Ike n Tina Turner, St. Louis Gives Birth To R&B

Ike & Tina Turner performing in 1972; credit Heinrich Klaffs

St. Louis Gives Birth To R&B

Bragging rights about who gave birth to the Blues and R&B has placed the city in a tug of war with Memphis, where W.C. Handy made his seminal contribution to the Blues. Most of the evidence favors Memphis in that battle. Yet there is little doubt that local communities such as LaCledes Landing, Soulard, Midtown, The Ville and East St. Louis cultivated the Blues offshoots of Boogie-Woogie, Stride Piano and Rhythm & Blues (R&B).

There are three catalysts for the birth of R&B in St. Louis.

First, with most doors of society still closed to them, a larger percentage of the most talented African Americans got in the music game. Second, St. Louis was the wealthiest city on the musical conveyor belt otherwise known as the Mississippi River. A such, it employed the most Black Jazz, Blues, Boogie Woogie an Stride Piano musicians in nightclubs during World War II. Third, the great Memphis musician W.C. Handy (1873-1958), who also worked in St. Louis nightclubs, reportedly stood on the banks of the Mississippi River and wrote a Blues legend, I Hate To See The Evenin’ Sun Go Down. Coupling crisp piano melodies of Jazz with the Blues, this reverie became St. Louis Blues — one of the world’s most recorded songs. Fourth, Ragtime made popular in St. Louis around 1900, evolved to Jazz by 1946, about the same time, a portion of Blues evolved to Boogie-Woogie and Jump Blues in St. Louis.

With so many black musicians traveling up and down the Mississippi River between St. Louis, Memphis, Natchez and New Orleans, there was plenty of cross-fertilization of music genres by the 1950s. One of the off-shoots was to evolve the Blues and Boogie-Woogie beyond simple guitar chords and growling vocals by adding more sophisticated lyrics, a wider range of vocal intonations, and instrumental enrichment. St. Louis nightclubs were also among the first to play Louis Jordan’s up-tempo Blues with danceable beat, called “Jump Blues” and eventually “R&B.” In the cauldron of St. Louis Blues, Jazz and R&B legends includes Bennie Smith, Willie Mae Ford Smith, Chuck Berry, Fontella Bass and Ike & Tina Turner co-mingled.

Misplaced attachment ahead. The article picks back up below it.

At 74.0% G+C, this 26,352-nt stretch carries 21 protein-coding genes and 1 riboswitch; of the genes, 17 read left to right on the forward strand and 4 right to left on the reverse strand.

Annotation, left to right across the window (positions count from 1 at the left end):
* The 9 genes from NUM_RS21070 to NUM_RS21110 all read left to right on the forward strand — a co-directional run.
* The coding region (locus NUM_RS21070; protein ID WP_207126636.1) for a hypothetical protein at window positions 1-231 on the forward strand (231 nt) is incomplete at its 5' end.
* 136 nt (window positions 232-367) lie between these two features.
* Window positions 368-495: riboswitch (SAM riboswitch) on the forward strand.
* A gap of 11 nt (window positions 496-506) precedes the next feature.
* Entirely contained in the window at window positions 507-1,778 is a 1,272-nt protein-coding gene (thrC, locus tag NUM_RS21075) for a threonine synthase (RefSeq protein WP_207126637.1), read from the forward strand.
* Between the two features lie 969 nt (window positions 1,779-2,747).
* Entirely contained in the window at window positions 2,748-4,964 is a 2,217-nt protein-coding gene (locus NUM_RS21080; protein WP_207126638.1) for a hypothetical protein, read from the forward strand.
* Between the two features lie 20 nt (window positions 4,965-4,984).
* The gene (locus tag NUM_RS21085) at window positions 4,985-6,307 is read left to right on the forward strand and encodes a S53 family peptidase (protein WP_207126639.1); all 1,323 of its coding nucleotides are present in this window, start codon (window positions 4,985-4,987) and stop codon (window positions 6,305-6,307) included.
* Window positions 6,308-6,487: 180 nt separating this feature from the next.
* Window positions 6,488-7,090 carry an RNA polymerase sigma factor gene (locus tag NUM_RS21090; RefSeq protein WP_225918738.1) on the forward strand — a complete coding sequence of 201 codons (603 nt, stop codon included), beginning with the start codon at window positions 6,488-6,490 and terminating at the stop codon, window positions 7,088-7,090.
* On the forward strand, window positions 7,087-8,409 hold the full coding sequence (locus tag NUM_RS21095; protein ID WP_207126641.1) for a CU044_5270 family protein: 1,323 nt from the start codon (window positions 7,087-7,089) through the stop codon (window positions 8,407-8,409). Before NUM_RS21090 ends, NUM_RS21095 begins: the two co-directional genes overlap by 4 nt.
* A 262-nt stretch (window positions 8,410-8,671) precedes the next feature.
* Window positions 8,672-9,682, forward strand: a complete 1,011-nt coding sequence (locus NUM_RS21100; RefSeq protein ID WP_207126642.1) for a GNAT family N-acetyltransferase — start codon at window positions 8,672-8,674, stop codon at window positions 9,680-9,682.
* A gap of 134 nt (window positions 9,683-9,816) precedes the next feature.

As late as 1952, R&B and Blues was considered Race Music to the white media. That meant it should not be sold in white record stores or played on white radio stations. Ike Turner‘s band mostly played Jump Blues/R&B in St. Louis. He could not get his idea for an R&B song recorded in St. Louis, so he went to a white record label, Sun Records of Memphis that would.

In fact, the first Rock n’ Roll record, Rocket 88, sung by Jackie Brenston with a lead guitar and produced by Ike Turner, is really an undercover R&B record. Sun Records did not put Jackie Brenston’s picture on the cover so they could merchandise in record stores with offerings from white recording artists. They also convinced white radio station DJs to play it.

When Alan Freed, a white radio DJ in Cleveland, heard that song, he promoted them to his predominantly white audience as “Rock n’ Roll”. Keep in mind that for many years earlier, “Rock n’ Roll” was a black slang term for sexual intercourse — a point that Alan Freed knew. Nevertheless, Sun Records and similar record labels quickly latched on to Freed’s marketing of term “Rock n’ Roll” term for that record and others to follow.

What businessman could blame them? R&B hits sold less than a hundred thousand. Rock n Roll hits sold hundreds of thousands to the white teens before their parents knew where Little Johnny and Susie were spending their allowance. Since their sound was perfected in St. Louis nightclubs, the city makes the strongest argument as “Birthplace of R&B.”

Unfortunately, America does not celebrate the birth of R&B like it celebrates the Blues and other music genres. Here are three reasons it should:

1. Like Jazz and Blues, R&B was born along the Mississippi River
2. R&B was developed and enjoyed buyback patrons long before white patrons first heard it as Rock n’ Roll in 1952
3. Prejudice prevented R&B records from being marketed and sold to all Americans while showcasing the original artists on record covers

As the years passed, Rock n’ Roll took on a white ethos as Rock Music. R&B, with a strong assist from Gospel artists and STAX, Motown, Chess and Atlantic record companies, evolved to Soul Music. Thus, R&B is seminal to nearly all Pop Music since World War II.

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